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SOLD - Scott Ranch

Secluded 200 Acre Gentleman’s Ranch. This 3 bed, 2-1/2 bath home has the feel of a rustic hunting lodge. Outside you’ll find a 4-stall horse barn with partial slab, riding pen, shop, equipment shed, pond, outdoor patio, fenced garden, and four miles of trails. This handsome property truly exemplifies the idea of a tranquil escape from city life and offers the opportunity to enjoy a myriad of wildlife that call the ranch home. Ideal for a primary residence or weekend escape as it’s conveniently located less than 45 minutes from Downtown Tulsa. Sit on the front porch with your coffee and take in a sunrise over the stocked pond.
Listing Price
47110 W 131st St S
Drumright, OK



200 Acres
Square Feet


Located in northwestern Creek County, Drumright is situated at the intersection of State Highways 16, 33, and 99. Twenty-six miles west of the county seat of Sapulpa, the community developed as an oil-boom town with a post office, established there on December 28, 1912. On January 28, 1913, local landowners James W. Fulkerson and Aaron Drumright decided to plat a townsite. Locally called Fulkerson, the town was renamed Drumright in 1913 for Aaron Drumright.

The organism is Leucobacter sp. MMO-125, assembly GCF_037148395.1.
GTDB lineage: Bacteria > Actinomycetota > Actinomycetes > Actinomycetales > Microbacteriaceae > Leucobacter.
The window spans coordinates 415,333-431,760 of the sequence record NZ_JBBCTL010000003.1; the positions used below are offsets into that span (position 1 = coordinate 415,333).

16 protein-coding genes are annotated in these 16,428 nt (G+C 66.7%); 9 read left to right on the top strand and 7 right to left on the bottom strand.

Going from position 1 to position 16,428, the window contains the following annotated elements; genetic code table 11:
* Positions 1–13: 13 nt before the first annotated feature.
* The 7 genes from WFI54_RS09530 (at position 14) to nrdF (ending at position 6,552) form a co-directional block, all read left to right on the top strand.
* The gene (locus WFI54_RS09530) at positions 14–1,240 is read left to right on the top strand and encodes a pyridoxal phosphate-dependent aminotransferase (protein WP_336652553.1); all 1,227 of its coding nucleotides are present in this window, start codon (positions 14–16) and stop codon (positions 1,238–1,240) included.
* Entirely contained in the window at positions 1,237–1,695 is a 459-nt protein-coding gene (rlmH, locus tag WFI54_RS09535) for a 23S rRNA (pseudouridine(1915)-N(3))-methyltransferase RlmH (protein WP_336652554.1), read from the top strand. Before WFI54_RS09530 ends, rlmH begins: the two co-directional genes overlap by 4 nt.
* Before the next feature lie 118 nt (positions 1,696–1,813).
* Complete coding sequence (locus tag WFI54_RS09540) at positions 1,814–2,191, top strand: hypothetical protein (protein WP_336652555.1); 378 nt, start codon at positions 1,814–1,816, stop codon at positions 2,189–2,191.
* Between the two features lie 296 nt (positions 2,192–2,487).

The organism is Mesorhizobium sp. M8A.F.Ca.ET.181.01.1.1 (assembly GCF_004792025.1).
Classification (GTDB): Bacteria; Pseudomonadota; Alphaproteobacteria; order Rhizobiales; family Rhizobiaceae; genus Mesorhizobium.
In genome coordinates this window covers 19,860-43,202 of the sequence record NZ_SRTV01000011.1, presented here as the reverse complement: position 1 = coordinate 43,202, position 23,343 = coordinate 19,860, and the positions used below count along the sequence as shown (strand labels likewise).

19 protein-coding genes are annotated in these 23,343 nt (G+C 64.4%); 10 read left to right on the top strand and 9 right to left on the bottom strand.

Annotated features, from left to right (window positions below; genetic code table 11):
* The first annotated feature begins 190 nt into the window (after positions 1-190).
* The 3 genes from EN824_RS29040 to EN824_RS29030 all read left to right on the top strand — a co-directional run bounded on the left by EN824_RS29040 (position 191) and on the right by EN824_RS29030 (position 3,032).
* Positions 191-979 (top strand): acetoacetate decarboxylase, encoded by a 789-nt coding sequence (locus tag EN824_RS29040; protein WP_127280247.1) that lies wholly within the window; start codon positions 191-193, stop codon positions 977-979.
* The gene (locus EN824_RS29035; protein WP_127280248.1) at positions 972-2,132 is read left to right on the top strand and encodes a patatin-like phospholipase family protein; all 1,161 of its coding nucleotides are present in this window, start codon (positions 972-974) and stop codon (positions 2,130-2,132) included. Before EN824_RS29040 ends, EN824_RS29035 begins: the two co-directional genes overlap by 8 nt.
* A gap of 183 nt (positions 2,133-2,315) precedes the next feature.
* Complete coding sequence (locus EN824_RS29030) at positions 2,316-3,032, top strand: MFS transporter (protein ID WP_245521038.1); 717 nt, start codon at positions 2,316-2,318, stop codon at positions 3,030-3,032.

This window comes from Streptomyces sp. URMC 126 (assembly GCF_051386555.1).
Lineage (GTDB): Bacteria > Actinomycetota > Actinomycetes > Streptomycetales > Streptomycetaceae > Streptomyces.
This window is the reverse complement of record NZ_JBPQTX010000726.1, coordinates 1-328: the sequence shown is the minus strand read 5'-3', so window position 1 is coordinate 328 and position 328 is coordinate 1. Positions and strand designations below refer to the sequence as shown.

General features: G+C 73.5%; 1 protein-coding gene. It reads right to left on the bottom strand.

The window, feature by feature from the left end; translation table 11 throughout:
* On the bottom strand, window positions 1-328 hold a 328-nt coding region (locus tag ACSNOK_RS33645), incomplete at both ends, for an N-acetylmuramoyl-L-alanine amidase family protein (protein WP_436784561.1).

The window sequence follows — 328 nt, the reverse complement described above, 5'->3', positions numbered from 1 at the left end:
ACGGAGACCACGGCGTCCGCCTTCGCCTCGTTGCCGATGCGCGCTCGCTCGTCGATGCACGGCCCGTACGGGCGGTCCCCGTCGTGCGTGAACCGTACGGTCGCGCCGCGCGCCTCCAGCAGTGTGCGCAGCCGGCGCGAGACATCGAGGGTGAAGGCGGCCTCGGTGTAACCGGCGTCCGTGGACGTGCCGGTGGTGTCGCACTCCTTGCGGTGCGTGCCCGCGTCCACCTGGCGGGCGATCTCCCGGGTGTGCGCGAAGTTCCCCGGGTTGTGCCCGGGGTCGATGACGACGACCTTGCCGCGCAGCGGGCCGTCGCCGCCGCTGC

Thomas B. Slick was responsible for locating the first producing well in the Cushing-Drumright Field, the Wheeler Number One, completed in March 1912. The rapid influx of oil-field workers to Drumright lived in tents and boxcar shacks. Consequently, the area was locally known as Ragtown. Rooming houses and hotels were eventually erected. Typical of the early boomtowns, gambling dens, dance halls, and roadhouses soon proliferated. To accommodate the shipment of additional freight between boomtowns, the Oil Fields and Santa Fe Railway (later the Atchison, Topeka and Santa Fe Railway, AT&SF) constructed a line in 1915 from Frey Junction (south of Oilton) to Drumright. The following year the AT&SF built a line north from Shamrock to Drumright.